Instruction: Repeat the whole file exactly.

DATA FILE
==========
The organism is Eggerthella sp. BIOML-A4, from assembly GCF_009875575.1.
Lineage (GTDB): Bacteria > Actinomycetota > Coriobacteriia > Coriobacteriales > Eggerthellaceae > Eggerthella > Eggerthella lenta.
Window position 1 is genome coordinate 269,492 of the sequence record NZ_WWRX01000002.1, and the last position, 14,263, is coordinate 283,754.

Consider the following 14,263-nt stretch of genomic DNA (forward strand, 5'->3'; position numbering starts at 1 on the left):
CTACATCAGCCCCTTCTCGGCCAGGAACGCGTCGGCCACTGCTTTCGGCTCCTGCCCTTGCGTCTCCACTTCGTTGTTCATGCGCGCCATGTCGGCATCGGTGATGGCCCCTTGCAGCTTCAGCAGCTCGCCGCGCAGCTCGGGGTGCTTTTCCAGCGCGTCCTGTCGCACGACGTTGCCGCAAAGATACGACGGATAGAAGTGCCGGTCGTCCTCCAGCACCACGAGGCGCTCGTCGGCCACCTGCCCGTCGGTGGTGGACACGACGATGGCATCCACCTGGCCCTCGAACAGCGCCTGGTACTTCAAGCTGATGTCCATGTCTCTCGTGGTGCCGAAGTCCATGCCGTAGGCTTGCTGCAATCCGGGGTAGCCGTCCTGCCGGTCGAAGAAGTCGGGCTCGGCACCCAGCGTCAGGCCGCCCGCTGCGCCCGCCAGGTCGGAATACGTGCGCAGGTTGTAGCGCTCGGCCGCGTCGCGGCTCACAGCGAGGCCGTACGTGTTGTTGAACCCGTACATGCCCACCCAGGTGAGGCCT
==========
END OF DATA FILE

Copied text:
The organism is Eggerthella sp. BIOML-A4, from assembly GCF_009875575.1.
Lineage (GTDB): Bacteria > Actinomycetota > Coriobacteriia > Coriobacteriales > Eggerthellaceae > Eggerthella > Eggerthella lenta.
Window position 1 is genome coordinate 269,492 of the sequence record NZ_WWRX01000002.1, and the last position, 14,263, is coordinate 283,754.

Consider the following 14,263-nt stretch of genomic DNA (forward strand, 5'->3'; position numbering starts at 1 on the left):
CTACATCAGCCCCTTCTCGGCCAGGAACGCGTCGGCCACTGCTTTCGGCTCCTGCCCTTGCGTCTCCACTTCGTTGTTCATGCGCGCCATGTCGGCATCGGTGATGGCCCCTTGCAGCTTCAGCAGCTCGCCGCGCAGCTCGGGGTGCTTTTCCAGCGCGTCCTGTCGCACGACGTTGCCGCAAAGATACGACGGATAGAAGTGCCGGTCGTCCTCCAGCACCACGAGGCGCTCGTCGGCCACCTGCCCGTCGGTGGTGGACACGACGATGGCATCCACCTGGCCCTCGAACAGCGCCTGGTACTTCAAGCTGATGTCCATGTCTCTCGTGGTGCCGAAGTCCATGCCGTAGGCTTGCTGCAATCCGGGGTAGCCGTCCTGCCGGTCGAAGAAGTCGGGCTCGGCACCCAGCGTCAGGCCGCCCGCTGCGCCCGCCAGGTCGGAATACGTGCGCAGGTTGTAGCGCTCGGCCGCGTCGCGGCTCACAGCGAGGCCGTACGTGTTGTTGAACCCGTACATGCCCACCCAGGTGAGGCCT